Cranbrook Institute of Science to Debut Chocolate: The Exhibition on Saturday

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The Cranbrook Institute of Science in Bloomfield Hills will be debuting Chocolate: The Exhibition, where guests can learn the history of chocolate, its evolution, and its commercial success. The exhibit opens on Saturday and runs through Jan. 7, 2018.

As part of the exhibit, visitors will travel through time to explore the history of chocolate, from its rainforest origins, use in ancient cultures, and transformation by Europeans into the beloved treat it is today. Chocolate: The Exhibition explores the plant, products, history, and culture of chocolate through the lenses of botany, ecology, anthropology, economics, conservation, and popular culture.

“Chocolate is like nothing we have ever brought to the Institute before,” says Michael D. Stafford, director of the Cranbrook Institute of Science. “It provides our guests with another look at the ‘sweet treat’ we have all become accustomed to, and educates them on where it actually came from, its different uses over time, and the vital role it played in regions’ economies.”

The exhibition and its national tour were developed by The Field Museum in Chicago, and was supported in part by the National Science Foundation. Visitors can examine the relationship between chocolate and human culture, beginning with the Mayan civilization in Central America, who used a spicy drink made from the seeds of the cacao tree in royal and religious ceremonies.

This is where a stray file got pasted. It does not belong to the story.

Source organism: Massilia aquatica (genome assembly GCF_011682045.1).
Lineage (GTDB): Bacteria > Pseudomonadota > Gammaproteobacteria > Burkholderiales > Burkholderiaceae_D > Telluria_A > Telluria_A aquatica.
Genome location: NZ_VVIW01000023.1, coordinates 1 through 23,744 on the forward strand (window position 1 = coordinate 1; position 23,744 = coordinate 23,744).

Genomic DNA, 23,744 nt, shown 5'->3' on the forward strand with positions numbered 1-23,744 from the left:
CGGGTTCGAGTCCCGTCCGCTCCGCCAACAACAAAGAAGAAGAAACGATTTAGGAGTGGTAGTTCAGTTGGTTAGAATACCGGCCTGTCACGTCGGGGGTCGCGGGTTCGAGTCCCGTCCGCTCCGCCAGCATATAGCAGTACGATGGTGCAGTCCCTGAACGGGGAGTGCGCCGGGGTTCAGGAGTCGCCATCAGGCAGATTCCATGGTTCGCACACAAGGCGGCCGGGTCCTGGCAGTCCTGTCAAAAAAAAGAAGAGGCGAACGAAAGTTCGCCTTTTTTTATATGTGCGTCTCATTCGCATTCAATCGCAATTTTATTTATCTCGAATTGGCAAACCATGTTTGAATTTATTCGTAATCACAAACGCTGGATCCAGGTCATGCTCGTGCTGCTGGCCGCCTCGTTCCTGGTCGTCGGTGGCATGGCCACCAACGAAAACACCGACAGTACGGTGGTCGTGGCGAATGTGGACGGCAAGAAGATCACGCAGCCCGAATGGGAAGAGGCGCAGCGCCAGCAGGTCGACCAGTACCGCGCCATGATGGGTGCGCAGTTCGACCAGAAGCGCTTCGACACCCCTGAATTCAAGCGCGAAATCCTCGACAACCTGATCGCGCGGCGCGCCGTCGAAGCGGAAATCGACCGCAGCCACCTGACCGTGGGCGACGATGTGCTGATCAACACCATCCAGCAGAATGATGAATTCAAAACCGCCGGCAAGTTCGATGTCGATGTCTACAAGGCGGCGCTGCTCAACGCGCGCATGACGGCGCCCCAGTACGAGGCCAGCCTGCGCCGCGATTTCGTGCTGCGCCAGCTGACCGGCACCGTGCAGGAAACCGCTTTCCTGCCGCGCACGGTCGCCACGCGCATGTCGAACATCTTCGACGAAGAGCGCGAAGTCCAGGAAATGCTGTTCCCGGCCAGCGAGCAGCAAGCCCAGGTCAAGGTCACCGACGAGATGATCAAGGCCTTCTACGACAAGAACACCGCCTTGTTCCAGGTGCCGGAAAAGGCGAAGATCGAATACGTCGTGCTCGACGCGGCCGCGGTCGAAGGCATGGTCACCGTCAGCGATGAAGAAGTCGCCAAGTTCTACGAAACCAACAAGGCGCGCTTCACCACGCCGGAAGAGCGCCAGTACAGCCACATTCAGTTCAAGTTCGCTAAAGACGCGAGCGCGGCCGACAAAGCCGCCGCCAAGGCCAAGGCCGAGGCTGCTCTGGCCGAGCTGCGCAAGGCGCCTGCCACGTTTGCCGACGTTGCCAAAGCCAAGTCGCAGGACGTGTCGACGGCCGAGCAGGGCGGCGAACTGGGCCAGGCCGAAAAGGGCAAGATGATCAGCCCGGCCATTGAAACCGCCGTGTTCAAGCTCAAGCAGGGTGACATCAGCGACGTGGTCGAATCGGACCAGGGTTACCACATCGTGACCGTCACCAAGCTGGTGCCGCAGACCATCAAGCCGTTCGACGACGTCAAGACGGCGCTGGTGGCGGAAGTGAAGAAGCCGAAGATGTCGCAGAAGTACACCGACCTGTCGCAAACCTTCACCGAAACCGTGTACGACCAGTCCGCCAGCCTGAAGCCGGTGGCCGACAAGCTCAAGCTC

Cranbrook Institute of Science members are invited to an exhibit preview featuring tasting events at 10 a.m. tomorrow, and it will open to the public at noon. The member preview will feature a lecture called “How Well Do You Know Chocolate?” where guests can sample different chocolates to identify them.

Additionally, there will be tastings of the Mayan “homebrew” chocolate during the week of Thanksgiving, and a bus tour to Mindo Chocolate in Dexter, to experience the taste of Ecuador chocolates in Michigan.

The exhibit is open during regular business hours and is an additional cost ($6-$8) to museum general admission. More information can be found here.

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